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The Seemingly Inexorable March of “Unwilling or Unable” Through the Academy

by Kevin Jon Heller

How does an international-law doctrine become conventional wisdom without actually having support in the practice of states? It starts with one article asserting the doctrine, but failing to defend it. Then another article makes the same claim, citing only the first article. And then another. And another. And so on — until no one remembers that the first article did not actually identify any state practice at all.

So it is with the “unwilling or unable” test, as indicated by an otherwise quite good new article in the Journal of Conflict & Security Law entitled “Jus ad Bellum and American Targeted Use of Force to Fight Terrorism Around the World.” Consider (p. 228):

With regard to the use of self-defence against private actors located in another state, two consequences flow from the requirement of necessity. First, state practice indicates that the exercise of self-defence against the private actor is conditioned on the inability or unwillingness of the authorities in the host state to stop the private actor’s activities.98 Obviously, if the host state both can and will stop the activities in question, it will not be necessary for the victim state to resort to the use of force.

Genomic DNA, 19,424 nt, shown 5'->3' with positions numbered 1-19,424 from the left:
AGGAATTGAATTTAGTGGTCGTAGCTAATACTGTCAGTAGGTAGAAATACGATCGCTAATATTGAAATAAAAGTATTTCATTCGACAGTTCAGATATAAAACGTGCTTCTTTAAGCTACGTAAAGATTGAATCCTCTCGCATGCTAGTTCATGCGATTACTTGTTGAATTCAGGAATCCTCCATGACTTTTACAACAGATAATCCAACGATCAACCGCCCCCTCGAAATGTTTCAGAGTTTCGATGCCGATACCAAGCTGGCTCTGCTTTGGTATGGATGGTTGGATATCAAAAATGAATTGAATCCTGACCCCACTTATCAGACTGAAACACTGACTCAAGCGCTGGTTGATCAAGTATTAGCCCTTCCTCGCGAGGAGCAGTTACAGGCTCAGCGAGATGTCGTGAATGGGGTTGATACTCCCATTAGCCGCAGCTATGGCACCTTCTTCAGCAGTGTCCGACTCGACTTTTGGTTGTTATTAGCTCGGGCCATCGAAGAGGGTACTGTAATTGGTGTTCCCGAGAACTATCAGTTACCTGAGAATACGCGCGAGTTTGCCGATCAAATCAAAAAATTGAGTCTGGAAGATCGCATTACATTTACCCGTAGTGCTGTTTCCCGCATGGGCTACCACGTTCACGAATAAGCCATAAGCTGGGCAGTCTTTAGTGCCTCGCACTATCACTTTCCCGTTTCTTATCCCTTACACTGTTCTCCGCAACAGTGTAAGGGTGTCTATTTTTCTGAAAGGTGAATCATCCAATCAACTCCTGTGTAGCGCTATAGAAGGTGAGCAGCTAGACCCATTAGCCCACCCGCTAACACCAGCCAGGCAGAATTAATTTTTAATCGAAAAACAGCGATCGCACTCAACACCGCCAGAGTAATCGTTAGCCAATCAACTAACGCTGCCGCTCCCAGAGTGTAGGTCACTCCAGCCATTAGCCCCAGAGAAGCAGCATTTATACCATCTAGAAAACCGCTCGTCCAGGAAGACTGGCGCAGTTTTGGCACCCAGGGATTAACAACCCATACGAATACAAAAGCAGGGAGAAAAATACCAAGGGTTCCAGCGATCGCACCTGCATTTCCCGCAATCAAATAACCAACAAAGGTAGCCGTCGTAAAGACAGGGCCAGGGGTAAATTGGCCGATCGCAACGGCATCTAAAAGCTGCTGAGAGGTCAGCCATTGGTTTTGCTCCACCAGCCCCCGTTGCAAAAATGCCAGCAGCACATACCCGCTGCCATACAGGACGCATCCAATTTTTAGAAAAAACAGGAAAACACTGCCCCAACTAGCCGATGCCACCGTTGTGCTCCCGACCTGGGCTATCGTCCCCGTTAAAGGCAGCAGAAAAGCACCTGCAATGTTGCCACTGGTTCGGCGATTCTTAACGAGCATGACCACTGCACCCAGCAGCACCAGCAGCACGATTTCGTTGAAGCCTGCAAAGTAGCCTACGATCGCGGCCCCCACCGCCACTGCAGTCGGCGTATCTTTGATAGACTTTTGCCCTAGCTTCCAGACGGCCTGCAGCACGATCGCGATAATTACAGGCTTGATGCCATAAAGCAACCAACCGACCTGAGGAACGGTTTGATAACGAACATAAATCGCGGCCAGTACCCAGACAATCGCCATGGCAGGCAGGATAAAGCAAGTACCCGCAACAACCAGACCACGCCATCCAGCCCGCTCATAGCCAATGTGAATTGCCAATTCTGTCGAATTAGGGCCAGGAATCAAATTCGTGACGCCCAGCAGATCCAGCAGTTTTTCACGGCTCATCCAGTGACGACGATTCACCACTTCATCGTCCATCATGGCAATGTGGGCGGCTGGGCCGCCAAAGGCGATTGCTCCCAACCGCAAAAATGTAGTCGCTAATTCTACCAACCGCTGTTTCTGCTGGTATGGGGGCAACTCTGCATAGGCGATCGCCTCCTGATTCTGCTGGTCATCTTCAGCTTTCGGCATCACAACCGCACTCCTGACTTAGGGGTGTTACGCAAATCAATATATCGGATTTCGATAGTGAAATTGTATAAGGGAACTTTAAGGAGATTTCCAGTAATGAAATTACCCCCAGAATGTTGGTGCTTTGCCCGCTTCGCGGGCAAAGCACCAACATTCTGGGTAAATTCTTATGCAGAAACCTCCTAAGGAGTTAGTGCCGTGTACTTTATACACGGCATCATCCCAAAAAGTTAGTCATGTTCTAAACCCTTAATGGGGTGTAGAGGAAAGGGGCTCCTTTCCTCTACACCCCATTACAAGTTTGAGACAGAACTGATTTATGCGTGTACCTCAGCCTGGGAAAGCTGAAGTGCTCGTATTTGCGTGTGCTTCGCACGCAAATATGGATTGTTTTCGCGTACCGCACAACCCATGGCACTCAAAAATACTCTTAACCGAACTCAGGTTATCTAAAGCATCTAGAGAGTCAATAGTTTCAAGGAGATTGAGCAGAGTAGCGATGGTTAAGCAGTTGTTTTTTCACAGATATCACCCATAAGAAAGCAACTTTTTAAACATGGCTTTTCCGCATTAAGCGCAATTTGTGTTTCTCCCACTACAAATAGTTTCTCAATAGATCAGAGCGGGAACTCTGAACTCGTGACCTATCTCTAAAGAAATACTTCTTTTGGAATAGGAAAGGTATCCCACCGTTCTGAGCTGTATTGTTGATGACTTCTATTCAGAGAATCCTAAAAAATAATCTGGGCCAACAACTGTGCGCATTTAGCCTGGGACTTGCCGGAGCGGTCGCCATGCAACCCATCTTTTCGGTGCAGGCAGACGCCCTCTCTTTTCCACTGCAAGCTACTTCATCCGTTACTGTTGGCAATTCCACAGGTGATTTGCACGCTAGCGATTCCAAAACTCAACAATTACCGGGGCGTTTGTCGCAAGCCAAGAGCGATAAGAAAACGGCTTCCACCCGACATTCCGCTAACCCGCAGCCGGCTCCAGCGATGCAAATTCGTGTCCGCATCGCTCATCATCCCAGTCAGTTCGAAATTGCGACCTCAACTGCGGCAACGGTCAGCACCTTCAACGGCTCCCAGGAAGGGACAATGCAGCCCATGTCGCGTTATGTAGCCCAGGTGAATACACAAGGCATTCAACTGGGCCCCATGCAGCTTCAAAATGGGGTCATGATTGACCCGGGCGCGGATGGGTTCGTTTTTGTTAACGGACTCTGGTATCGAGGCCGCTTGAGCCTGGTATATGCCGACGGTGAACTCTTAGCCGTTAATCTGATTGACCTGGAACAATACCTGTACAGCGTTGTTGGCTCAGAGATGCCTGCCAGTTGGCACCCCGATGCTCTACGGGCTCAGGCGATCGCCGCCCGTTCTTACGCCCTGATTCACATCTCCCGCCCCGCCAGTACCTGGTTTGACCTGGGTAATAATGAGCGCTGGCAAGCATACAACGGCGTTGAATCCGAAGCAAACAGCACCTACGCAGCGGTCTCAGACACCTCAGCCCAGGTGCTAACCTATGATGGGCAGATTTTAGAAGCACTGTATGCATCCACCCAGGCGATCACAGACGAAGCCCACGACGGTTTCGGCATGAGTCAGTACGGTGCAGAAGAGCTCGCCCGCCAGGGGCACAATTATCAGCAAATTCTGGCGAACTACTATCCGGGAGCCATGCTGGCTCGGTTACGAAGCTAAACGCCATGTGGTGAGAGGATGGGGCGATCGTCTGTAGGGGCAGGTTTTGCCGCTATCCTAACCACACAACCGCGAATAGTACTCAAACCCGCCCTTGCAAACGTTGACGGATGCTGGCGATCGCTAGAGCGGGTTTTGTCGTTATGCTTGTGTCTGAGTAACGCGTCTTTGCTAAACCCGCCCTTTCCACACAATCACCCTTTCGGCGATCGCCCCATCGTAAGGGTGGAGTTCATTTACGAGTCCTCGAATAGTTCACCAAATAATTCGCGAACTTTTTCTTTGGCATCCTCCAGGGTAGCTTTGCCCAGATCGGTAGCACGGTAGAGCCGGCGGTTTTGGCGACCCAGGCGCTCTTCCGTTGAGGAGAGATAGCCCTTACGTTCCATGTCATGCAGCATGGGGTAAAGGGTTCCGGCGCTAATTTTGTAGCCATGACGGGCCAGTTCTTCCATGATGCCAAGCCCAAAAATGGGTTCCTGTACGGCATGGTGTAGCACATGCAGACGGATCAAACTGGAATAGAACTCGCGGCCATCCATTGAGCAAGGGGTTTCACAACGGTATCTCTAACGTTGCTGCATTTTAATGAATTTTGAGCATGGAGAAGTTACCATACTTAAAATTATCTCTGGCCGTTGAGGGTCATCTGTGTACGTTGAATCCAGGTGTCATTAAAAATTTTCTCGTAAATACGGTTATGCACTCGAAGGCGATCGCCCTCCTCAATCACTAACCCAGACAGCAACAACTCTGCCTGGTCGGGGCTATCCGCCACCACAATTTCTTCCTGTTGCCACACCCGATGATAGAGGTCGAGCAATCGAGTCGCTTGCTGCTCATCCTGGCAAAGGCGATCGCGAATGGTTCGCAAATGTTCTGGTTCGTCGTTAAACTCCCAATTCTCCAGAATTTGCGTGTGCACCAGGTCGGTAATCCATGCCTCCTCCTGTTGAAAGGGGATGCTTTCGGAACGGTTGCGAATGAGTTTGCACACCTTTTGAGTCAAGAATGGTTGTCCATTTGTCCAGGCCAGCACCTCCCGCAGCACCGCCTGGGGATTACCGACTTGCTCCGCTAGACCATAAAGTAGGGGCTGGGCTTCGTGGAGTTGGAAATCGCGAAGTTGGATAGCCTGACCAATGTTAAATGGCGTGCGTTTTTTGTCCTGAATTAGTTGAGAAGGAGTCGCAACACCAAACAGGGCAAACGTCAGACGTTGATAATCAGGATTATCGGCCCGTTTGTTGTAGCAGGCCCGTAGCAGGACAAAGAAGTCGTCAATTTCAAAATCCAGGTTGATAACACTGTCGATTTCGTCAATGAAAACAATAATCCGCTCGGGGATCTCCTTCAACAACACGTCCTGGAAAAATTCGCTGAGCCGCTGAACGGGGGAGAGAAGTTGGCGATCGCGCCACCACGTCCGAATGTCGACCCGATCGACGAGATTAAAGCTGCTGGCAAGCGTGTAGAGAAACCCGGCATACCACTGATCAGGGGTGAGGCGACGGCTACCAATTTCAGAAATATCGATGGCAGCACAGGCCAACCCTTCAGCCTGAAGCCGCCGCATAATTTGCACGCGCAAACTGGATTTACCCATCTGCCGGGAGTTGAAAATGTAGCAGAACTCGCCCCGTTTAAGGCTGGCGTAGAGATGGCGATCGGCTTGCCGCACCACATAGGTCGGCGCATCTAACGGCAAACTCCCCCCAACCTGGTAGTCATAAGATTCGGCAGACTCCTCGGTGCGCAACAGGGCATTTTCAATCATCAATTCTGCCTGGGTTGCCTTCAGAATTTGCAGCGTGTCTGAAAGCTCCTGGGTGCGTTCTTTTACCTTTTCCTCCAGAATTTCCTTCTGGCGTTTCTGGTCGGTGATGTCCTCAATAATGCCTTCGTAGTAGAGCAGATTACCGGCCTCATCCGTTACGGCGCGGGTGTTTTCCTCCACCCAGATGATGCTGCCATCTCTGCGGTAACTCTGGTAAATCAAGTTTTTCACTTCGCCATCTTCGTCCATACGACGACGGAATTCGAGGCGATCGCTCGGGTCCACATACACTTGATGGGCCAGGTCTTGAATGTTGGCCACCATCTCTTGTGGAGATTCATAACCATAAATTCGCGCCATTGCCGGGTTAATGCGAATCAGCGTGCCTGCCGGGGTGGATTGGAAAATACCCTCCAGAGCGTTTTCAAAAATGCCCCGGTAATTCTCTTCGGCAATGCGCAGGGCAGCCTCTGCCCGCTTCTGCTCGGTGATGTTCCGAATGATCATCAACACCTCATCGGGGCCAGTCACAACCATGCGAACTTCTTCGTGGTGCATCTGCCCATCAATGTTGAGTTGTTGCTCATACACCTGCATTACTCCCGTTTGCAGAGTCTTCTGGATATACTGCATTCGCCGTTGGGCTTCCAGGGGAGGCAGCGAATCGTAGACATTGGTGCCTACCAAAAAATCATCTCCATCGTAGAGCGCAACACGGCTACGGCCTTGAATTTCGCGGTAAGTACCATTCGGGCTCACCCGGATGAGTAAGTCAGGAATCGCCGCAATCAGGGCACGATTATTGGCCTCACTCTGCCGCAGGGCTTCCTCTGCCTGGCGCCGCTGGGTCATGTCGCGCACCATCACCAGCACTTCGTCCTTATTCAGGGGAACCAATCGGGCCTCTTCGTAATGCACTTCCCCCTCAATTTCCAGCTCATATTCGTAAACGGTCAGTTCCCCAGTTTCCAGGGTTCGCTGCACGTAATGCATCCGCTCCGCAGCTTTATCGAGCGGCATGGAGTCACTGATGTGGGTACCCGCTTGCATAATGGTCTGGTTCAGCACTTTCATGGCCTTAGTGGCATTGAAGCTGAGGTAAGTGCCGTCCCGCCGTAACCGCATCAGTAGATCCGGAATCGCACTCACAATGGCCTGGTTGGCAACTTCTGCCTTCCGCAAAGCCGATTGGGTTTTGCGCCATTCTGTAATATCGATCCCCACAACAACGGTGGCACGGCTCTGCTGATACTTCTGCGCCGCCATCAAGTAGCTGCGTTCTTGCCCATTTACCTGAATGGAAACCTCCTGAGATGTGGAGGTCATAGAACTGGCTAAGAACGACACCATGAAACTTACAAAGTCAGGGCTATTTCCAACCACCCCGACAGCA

I’ve left the footnote number in, because it refers to precisely one source: Ashley Deeks’ essay “Unwilling or Unable: Toward an Normative Framework for Extra-Territorial Self-Defense.” An essay in which, as I have pointed out, the author openly admits that she “found no cases in which states clearly assert that they follow the test out of a sense of legal obligation.” (The US and UK have formally endorsed the unwilling or unable test since Deeks’ article was published.)

To be sure, the new article elaborates a bit on the “support” for the unwilling or unable test. But none of that support involves the practice of states — nor does the article acknowledge the inconvenient fact that the Arab League (22 states) has formally rejected the test (post-9/11, even). Instead, it simply says this (p. 229):